I often get a little anxious when I have a call scheduled with a client. I have no idea how Loki’s going to behave. In the past, she’s pawed or mouthed at my feet. Another time she barked at me for attention.

This can be a huge distraction when I’m trying to focus my thoughts on the client.

We keep many different chews in 4 jars on the kitchen counter. Spoilt, I know! Some she devours in 5 minutes, others are still going strong after 5 months.

With our schnauzer, we always look for low fat varieties because their digestive systems struggle to process fat. But here’s the full list of our favourites if you want to try them yourself:

You can also use a Kong to keep them out of your hair for a while. You can fill them with all sorts of tasty treats such as peanut butter, mashed banana, pate, or even their wet dog food.

To make it last longer you can also freeze them. They’re great to cool down your dog on a hot day too.

I’ll be writing a new post with Kong recipes in the next couple weeks, so watch out for that one.

 

Schedule play times

To control their energy levels and break up their day, schedule in 5 minute play sessions when it suits you.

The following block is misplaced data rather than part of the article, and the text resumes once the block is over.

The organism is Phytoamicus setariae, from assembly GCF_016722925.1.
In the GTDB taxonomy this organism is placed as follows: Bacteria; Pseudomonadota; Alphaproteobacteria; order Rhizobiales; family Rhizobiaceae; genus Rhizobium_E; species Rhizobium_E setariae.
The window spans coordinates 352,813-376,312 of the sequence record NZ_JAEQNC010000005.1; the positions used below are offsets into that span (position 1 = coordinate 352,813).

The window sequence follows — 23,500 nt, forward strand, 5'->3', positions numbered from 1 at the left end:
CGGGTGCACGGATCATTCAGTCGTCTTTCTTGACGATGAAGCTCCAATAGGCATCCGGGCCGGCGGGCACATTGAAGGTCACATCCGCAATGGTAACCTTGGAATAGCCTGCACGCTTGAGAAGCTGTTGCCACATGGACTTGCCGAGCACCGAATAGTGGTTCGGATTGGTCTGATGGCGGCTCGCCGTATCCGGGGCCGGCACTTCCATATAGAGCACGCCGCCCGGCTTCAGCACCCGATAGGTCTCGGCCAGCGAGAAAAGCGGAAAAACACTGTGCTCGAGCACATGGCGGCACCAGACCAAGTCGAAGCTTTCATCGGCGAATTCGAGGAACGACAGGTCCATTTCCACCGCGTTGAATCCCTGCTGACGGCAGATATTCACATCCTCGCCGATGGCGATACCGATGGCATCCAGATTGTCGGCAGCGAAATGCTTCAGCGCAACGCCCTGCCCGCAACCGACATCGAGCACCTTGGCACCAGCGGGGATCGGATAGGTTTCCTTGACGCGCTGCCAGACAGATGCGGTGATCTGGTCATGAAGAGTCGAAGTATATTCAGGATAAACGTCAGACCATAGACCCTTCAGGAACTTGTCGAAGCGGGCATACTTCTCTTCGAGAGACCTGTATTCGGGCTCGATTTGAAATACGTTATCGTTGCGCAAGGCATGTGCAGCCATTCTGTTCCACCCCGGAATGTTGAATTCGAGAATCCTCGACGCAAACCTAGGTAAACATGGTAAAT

A quick session in the morning, at lunch time and mid-afternoon will limit attention-seeking behaviour and help them burn off steam.

Grab their favourite cuddly toy and play tug of war. Play a game of fetch in the garden or play with a flirt pole.

To tire them out further, get their brains working with a snuffle mat, or a destruction box. I recently bought the Trixie Memory Trainer for Loki and she absolutely loves it. You can find my thoughts about the dispenser here.

You could play hide and seek or blow up a few balloons. Loki’s bonkers when there’s balloons about! Just watch this vid below.

Use a cue word when you’re initiating play so they know it’s time. Such as ‘ok, play time’. When you’re ready to get back to work, put the toys away and say, ‘time for work’.

Soon your dog will realise when it’s fun time and when it’s time to settle. And altogether it’ll only take 15 minutes out of your day.

 

Teach the ‘bed’ command

The ‘bed’ command lets your dog know it’s time to settle. Teaching your dog to go to their bed is your fall back if they’re still raring to go after play, or their walk.

If they already know the command, great! But if they could be more consistent or they don’t know it at all, here’s the easiest way to train your dog to ‘go to bed’.

I use this command perhaps a few times a week. It’s super helpful when she’s clearly tired but doesn’t know what to do with herself.